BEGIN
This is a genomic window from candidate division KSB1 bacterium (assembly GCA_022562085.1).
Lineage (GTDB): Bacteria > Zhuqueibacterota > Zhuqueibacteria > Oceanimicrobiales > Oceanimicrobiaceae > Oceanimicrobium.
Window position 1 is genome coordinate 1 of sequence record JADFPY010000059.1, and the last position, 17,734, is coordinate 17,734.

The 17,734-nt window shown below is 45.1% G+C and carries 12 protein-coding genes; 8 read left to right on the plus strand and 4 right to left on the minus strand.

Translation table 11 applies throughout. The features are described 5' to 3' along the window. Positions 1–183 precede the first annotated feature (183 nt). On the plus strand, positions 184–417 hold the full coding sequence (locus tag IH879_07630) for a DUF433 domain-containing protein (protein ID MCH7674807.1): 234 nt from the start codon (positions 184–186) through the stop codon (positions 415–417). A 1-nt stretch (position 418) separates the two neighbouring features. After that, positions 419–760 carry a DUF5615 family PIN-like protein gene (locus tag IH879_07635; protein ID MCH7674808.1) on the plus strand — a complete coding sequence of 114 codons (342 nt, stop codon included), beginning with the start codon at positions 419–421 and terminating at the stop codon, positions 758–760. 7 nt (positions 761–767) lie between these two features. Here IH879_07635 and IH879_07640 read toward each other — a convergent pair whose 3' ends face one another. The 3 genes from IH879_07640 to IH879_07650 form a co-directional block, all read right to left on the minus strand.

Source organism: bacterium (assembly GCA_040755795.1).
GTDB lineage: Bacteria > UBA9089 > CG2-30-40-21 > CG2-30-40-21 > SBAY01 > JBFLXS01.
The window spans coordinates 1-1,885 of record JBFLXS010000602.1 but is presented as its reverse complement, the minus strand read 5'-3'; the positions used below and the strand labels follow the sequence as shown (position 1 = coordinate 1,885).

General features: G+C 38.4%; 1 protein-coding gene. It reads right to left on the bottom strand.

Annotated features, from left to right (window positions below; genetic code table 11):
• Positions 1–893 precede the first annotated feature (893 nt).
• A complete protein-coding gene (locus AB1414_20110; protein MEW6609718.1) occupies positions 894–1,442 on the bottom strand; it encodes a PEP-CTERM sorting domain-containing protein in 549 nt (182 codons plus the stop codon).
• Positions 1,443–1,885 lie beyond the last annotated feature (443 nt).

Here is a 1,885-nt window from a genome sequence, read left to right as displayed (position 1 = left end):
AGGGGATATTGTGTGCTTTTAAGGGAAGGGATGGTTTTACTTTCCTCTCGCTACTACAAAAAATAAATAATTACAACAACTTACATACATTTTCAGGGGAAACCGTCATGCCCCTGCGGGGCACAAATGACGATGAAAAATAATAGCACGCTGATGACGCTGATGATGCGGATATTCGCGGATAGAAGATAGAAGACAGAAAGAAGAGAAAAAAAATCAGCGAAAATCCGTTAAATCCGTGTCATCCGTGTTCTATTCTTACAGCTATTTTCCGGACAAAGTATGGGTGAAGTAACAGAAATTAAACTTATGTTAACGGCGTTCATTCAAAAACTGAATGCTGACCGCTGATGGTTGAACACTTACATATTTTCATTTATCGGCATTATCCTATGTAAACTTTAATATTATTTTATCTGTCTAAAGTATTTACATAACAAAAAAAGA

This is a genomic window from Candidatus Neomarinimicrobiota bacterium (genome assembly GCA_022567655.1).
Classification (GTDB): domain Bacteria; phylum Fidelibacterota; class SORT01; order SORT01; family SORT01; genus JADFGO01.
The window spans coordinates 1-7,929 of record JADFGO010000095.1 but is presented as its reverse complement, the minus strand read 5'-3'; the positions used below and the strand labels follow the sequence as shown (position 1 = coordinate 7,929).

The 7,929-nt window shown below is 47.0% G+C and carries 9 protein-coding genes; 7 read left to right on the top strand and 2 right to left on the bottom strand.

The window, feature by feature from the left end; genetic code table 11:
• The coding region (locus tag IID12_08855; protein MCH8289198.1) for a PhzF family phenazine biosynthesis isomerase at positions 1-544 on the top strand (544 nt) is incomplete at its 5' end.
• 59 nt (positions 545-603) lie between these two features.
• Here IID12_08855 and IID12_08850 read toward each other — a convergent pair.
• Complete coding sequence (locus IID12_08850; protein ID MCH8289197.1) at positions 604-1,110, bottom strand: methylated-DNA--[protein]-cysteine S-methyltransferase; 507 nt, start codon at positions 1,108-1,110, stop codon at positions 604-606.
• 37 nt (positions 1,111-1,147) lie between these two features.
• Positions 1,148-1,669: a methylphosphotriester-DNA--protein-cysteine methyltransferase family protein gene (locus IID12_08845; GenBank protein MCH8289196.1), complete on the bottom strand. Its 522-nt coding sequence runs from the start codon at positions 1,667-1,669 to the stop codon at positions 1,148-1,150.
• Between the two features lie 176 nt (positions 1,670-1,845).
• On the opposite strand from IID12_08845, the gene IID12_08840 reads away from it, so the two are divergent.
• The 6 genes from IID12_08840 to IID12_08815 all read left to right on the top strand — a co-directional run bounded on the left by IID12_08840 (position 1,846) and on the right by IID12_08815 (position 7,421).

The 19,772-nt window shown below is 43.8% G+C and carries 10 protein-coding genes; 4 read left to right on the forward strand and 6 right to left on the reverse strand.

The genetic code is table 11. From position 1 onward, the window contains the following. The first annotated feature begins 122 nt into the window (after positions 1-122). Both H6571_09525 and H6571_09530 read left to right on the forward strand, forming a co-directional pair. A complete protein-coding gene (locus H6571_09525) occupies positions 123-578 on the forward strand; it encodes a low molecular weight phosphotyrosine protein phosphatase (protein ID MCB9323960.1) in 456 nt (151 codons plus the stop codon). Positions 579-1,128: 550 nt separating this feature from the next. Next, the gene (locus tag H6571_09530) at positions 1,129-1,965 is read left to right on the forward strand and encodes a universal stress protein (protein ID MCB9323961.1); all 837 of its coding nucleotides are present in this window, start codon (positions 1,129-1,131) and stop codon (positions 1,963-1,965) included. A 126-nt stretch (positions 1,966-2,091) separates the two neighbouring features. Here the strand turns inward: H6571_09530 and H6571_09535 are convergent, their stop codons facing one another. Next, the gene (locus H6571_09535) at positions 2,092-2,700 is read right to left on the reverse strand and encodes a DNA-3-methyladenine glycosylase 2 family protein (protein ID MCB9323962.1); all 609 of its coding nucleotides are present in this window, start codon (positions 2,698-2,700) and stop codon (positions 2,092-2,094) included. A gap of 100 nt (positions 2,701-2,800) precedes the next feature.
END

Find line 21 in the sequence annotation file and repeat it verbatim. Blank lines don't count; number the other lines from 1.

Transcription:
• The coding region (locus tag IID12_08855; protein MCH8289198.1) for a PhzF family phenazine biosynthesis isomerase at positions 1-544 on the top strand (544 nt) is incomplete at its 5' end.